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This question already has an answer here:

I know that light is considered as energy, and as such has a mass.

So it is certainly taken into account in universes models and calculations.

So I'm wondering: How much of the total mass of the universe does light and electromagnetic waves accounts for? And how much does it contributes to its expansion?

Is it positive or negative? Since it is considered as mass only, it should decrease expansion somehow. Am I right about this?

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marked as duplicate by James K, Rob Jeffries, StephenG, Sir Cumference, called2voyage May 8 '17 at 13:19

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  • $\begingroup$ The total weight of radiation is a small part of universe I think around $0.01\%$ this is because universe expanding makes radiation redshift and lose energy, it loses energy faster than normal matter. For more info en.m.wikipedia.org/wiki/Friedmann_equations $\endgroup$ – kingW3 May 6 '17 at 17:58
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    $\begingroup$ Possible duplicate of How does light affect the universe? Is light dark matter is another related question $\endgroup$ – James K May 6 '17 at 18:52
  • $\begingroup$ Light is energy, but that does not mean it has mass. Light (i.e. photons) is massless (and massive particles do not travel at the speed of light). Energy (i.e. non-mass energy) can contribute to the distortion of space-time, but that's not the same as it having mass. $\endgroup$ – StephenG May 7 '17 at 3:41
  • $\begingroup$ @StephenG True, photons have no (rest) mass, but they don't have a rest frame either. A box of photons has more mass than an otherwise identical box that contains no photons. $\endgroup$ – PM 2Ring May 7 '17 at 15:38
  • $\begingroup$ I think you're referring to Invariant Mass, and while I'd normally link to e.g. Wikipedia my understanding is the Wikipedia page on this subject is far from ideal and I haven't found a good alternative. All I'll suggest is that the "box of photons has mass" argument is a delicate one that's easily misleading - I've never found a clear and unambiguous discussion of it ( hint : I'd like a link to one :-) ). $\endgroup$ – StephenG May 7 '17 at 19:05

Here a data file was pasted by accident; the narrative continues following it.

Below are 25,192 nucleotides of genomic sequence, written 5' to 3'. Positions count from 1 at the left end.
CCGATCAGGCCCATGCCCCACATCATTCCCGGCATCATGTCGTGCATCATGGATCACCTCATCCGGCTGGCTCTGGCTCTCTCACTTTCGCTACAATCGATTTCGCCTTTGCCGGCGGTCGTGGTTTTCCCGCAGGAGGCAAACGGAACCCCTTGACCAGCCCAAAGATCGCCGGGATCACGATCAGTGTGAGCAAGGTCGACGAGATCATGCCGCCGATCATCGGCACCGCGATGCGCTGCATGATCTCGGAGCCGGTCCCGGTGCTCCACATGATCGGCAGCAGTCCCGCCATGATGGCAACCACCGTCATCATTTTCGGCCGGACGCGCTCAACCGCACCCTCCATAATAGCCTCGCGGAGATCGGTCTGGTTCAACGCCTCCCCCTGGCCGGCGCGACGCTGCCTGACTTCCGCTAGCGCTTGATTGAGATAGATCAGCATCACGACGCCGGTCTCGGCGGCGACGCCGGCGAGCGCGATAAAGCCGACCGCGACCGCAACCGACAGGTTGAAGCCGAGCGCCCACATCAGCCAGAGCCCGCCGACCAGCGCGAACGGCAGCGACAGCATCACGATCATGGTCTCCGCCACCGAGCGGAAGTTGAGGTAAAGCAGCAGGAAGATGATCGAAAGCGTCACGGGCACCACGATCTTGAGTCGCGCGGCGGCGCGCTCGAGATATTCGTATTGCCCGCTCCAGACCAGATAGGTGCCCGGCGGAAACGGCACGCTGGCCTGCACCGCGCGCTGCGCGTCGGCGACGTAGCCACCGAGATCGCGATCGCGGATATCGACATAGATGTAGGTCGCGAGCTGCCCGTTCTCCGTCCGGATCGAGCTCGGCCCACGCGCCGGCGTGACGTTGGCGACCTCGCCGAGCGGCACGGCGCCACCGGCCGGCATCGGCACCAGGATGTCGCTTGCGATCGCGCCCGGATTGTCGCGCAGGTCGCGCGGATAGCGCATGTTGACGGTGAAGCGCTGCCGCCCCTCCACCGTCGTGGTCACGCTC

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First, some clarifications:

I know that light is considered as energy

No, light is a group of photons and those have energy

So it is certainly taken into account in universes models and calculations.

The energy of radiation is minimal, reaching about $0.01\%$ (yes, what you said is correct, kingW3) of the energy of the Universe, and that's because of two phenomena causing it to:

  • Decrease in absolute amounts: because of redshift.
  • Decrease in relative amounts: because of more dark energy, because it doesn't "dilute" with the expansion:

    • Think of it in this way: even if there is more space (because of expansion) the ratio between the dark energy and volume of the observable universe is constant (almost, this is more like a metaphor).

    • Another way to think about (and was one of the possibilities of what is dark energy) is to think of it as a property of space. So you would see that the ratio remains constant.

Is it positive or negative?

  • If it were negative, we would be testing some kind of light propulsion engine or using it for building an Alcubierre warp drive. You don't see that happening. Also, light would be a tachyon (which are bad: if you ever see a theory produces a tachyon, throw the theory out of the window, as it's equivalent to saying it doesn't work)
  • If it were positive it would have mass, we wouldn't have discovered a lot of things, such as Special Relativity because of it traveling at subluminal speeds, and possibly it would hurt we could "feel it" (because of touch) it depending on the exact value of its mass.

it should decrease expansion somehow

It does, but $0.01\%$ of the energy of the Universe clearly is negligible, and as I said, that number decreases over time.


The mass of light is equal to...?

Light is massless, meaning that its rest mass ($m_0$) is zero. But that doesn't mean it can't interact gravitationally: the reason objects have gravity is that they have mass (and momentum, if not you would have what I think is about $92\%$ less mass), and in this case, mass is equivalent to energy in the sense that it curves Spacetime similarly.

Other way to phrase that last sentence is as StephenG put it:

[...] Energy (i.e. non-mass energy) can contribute to the distortion of space-time, but that's not the same as it having mass.


Summary of what I said, answering other questions:

How much of the total mass of the universe does light and electromagnetic waves accounts for?

About $0.01\%$.

And how much does it [energy of radiation] contributes to its [the Universe's] expansion?

Almost nothing.

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